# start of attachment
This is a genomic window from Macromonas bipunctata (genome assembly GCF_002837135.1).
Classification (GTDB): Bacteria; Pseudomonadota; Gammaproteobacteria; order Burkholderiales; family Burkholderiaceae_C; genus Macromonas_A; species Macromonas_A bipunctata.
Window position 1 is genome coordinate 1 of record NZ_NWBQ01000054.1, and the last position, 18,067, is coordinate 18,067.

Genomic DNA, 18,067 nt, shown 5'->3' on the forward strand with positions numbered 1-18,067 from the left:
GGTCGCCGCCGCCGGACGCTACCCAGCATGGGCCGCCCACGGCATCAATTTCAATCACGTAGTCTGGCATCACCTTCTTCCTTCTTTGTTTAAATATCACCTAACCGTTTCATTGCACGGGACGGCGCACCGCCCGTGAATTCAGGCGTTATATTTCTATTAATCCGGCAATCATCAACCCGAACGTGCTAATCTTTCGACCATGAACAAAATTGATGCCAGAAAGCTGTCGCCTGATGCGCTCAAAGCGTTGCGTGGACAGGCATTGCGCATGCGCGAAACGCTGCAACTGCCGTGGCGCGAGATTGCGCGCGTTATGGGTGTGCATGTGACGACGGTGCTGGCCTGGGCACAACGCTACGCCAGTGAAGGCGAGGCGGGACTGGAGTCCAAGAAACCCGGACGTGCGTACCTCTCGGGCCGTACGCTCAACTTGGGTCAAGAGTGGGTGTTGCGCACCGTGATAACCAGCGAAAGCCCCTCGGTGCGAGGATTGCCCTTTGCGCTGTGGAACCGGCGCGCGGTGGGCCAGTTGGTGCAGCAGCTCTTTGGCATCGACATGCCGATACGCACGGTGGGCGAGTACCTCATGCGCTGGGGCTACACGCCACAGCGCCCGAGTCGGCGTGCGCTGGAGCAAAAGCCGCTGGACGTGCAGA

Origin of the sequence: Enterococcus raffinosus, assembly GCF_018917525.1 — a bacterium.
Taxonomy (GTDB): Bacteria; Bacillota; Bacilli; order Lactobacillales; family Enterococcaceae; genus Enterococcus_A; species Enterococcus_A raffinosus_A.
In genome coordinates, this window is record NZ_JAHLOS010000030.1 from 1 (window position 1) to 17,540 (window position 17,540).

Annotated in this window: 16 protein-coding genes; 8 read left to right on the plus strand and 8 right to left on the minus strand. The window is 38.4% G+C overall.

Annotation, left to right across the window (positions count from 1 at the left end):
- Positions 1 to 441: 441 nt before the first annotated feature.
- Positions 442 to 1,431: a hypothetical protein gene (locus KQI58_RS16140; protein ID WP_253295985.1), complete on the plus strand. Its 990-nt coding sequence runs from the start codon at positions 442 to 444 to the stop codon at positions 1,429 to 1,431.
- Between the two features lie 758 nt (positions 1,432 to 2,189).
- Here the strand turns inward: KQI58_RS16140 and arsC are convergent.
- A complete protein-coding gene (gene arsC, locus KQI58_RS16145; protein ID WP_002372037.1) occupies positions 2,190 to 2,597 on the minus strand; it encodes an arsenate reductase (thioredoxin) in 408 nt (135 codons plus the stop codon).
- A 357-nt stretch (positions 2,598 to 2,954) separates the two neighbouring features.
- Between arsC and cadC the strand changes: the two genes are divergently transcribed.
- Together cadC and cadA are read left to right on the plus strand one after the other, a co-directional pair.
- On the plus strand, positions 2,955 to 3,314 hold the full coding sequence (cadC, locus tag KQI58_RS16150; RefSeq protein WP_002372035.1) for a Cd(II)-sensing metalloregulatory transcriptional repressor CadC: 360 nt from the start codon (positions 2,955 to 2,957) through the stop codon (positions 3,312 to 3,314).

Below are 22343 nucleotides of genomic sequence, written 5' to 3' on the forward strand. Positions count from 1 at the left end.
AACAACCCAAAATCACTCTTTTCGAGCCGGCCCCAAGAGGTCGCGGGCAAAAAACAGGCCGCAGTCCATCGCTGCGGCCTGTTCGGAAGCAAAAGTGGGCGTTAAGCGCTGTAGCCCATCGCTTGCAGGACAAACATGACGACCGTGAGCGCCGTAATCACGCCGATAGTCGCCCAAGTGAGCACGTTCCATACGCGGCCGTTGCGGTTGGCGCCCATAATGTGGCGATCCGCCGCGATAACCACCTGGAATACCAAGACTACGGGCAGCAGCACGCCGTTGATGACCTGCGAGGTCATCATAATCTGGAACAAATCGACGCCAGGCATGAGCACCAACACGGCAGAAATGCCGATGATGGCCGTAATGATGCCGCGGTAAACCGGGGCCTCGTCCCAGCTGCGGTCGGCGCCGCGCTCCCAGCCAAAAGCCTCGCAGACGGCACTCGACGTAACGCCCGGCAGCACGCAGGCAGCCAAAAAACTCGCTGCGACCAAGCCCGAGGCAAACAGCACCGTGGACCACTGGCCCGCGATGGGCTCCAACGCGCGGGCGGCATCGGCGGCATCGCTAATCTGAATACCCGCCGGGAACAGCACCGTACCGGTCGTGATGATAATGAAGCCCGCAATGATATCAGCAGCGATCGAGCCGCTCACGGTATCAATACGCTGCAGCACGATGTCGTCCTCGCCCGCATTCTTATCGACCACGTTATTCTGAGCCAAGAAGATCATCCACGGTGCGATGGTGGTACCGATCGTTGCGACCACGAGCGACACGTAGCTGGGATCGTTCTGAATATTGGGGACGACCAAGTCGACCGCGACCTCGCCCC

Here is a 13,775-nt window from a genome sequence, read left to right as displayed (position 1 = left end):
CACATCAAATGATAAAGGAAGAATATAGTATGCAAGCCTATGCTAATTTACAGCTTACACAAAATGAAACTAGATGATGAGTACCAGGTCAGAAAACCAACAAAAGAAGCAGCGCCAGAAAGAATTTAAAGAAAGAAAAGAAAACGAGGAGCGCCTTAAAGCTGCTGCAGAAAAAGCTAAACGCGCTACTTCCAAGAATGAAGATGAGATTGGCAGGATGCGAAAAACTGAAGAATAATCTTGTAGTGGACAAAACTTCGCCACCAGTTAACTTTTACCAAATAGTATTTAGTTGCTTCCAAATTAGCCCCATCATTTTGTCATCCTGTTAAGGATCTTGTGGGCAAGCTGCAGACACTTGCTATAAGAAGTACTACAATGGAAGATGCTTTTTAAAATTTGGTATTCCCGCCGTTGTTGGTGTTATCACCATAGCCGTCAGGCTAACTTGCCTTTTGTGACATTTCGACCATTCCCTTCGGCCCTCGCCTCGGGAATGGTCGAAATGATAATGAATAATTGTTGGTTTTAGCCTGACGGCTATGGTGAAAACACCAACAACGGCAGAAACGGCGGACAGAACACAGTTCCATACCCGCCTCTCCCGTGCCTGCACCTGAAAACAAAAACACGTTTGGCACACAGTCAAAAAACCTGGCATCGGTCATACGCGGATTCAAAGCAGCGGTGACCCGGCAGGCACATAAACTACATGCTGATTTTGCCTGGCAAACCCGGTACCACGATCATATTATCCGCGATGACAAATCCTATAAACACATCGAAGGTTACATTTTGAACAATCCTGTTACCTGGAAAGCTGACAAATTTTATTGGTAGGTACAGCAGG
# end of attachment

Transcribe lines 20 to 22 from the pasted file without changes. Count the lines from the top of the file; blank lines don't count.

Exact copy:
Below are 22343 nucleotides of genomic sequence, written 5' to 3' on the forward strand. Positions count from 1 at the left end.
AACAACCCAAAATCACTCTTTTCGAGCCGGCCCCAAGAGGTCGCGGGCAAAAAACAGGCCGCAGTCCATCGCTGCGGCCTGTTCGGAAGCAAAAGTGGGCGTTAAGCGCTGTAGCCCATCGCTTGCAGGACAAACATGACGACCGTGAGCGCCGTAATCACGCCGATAGTCGCCCAAGTGAGCACGTTCCATACGCGGCCGTTGCGGTTGGCGCCCATAATGTGGCGATCCGCCGCGATAACCACCTGGAATACCAAGACTACGGGCAGCAGCACGCCGTTGATGACCTGCGAGGTCATCATAATCTGGAACAAATCGACGCCAGGCATGAGCACCAACACGGCAGAAATGCCGATGATGGCCGTAATGATGCCGCGGTAAACCGGGGCCTCGTCCCAGCTGCGGTCGGCGCCGCGCTCCCAGCCAAAAGCCTCGCAGACGGCACTCGACGTAACGCCCGGCAGCACGCAGGCAGCCAAAAAACTCGCTGCGACCAAGCCCGAGGCAAACAGCACCGTGGACCACTGGCCCGCGATGGGCTCCAACGCGCGGGCGGCATCGGCGGCATCGCTAATCTGAATACCCGCCGGGAACAGCACCGTACCGGTCGTGATGATAATGAAGCCCGCAATGATATCAGCAGCGATCGAGCCGCTCACGGTATCAATACGCTGCAGCACGATGTCGTCCTCGCCCGCATTCTTATCGACCACGTTATTCTGAGCCAAGAAGATCATCCACGGTGCGATGGTGGTACCGATCGTTGCGACCACGAGCGACACGTAGCTGGGATCGTTCTGAATATTGGGGACGACCAAGTCGACCGCGACCTCGCCCC

Here is a 13,775-nt window from a genome sequence, read left to right as displayed (position 1 = left end):